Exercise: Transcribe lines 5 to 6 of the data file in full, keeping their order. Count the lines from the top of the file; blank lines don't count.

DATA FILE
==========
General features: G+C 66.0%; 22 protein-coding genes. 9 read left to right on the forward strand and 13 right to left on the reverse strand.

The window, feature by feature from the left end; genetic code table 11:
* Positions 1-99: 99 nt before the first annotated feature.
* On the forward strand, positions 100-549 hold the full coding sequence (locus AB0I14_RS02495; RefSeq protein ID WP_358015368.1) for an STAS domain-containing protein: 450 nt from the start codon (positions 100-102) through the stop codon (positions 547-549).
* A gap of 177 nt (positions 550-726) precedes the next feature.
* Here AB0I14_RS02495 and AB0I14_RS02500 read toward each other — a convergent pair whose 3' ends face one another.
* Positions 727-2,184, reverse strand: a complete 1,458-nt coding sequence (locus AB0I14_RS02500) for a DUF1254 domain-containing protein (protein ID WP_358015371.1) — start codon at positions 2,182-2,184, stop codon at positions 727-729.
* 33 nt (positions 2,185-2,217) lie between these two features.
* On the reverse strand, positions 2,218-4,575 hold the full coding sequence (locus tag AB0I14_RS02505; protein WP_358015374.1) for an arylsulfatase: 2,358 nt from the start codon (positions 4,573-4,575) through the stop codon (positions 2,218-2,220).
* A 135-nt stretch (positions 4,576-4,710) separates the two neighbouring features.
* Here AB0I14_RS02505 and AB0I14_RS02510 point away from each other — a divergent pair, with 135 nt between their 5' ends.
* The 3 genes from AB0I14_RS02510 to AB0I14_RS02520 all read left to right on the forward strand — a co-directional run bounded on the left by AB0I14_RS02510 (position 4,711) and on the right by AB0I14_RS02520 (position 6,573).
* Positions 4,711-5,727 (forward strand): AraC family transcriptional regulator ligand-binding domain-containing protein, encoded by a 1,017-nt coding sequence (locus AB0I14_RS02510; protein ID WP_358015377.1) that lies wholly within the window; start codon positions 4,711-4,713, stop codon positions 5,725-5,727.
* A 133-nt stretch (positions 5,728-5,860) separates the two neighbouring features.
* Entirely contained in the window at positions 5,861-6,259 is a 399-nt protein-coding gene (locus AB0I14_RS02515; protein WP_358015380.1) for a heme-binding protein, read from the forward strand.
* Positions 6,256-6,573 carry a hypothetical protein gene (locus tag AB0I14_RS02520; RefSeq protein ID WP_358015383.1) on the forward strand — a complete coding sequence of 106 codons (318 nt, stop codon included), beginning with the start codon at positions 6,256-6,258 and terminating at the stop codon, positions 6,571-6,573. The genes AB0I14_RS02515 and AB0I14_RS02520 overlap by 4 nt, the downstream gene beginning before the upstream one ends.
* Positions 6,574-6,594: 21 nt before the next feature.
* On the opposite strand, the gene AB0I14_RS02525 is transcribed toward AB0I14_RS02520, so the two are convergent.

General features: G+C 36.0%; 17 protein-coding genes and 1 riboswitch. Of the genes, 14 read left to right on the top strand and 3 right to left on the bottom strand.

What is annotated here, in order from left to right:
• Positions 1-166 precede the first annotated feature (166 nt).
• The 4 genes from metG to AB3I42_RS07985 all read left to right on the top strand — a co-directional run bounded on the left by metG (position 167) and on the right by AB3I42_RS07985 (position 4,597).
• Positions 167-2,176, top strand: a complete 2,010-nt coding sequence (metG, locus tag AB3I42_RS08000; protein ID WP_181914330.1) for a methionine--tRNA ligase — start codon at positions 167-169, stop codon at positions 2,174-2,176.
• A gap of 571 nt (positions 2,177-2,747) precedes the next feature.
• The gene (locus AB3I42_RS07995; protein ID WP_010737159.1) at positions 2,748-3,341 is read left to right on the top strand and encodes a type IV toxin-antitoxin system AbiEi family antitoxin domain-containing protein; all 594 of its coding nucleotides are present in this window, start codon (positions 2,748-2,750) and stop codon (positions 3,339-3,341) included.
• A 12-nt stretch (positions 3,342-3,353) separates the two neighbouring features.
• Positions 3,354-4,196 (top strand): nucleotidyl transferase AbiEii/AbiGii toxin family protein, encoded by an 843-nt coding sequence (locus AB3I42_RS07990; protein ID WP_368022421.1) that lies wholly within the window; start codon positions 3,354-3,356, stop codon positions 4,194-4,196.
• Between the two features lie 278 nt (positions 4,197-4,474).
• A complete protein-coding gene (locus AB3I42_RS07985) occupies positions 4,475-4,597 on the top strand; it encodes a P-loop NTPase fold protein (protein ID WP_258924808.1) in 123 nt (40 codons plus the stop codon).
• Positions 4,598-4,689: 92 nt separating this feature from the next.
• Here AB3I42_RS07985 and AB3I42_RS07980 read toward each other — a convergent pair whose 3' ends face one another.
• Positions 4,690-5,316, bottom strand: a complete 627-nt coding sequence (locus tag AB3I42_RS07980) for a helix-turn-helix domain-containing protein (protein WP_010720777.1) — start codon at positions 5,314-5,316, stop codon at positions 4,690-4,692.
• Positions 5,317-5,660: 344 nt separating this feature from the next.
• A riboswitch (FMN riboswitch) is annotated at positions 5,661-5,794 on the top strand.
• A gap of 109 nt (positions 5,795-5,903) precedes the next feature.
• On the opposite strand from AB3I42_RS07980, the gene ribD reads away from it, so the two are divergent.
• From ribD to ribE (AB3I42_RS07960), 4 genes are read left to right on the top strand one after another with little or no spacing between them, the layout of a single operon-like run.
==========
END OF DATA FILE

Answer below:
* A gap of 177 nt (positions 550-726) precedes the next feature.
* Here AB0I14_RS02495 and AB0I14_RS02500 read toward each other — a convergent pair whose 3' ends face one another.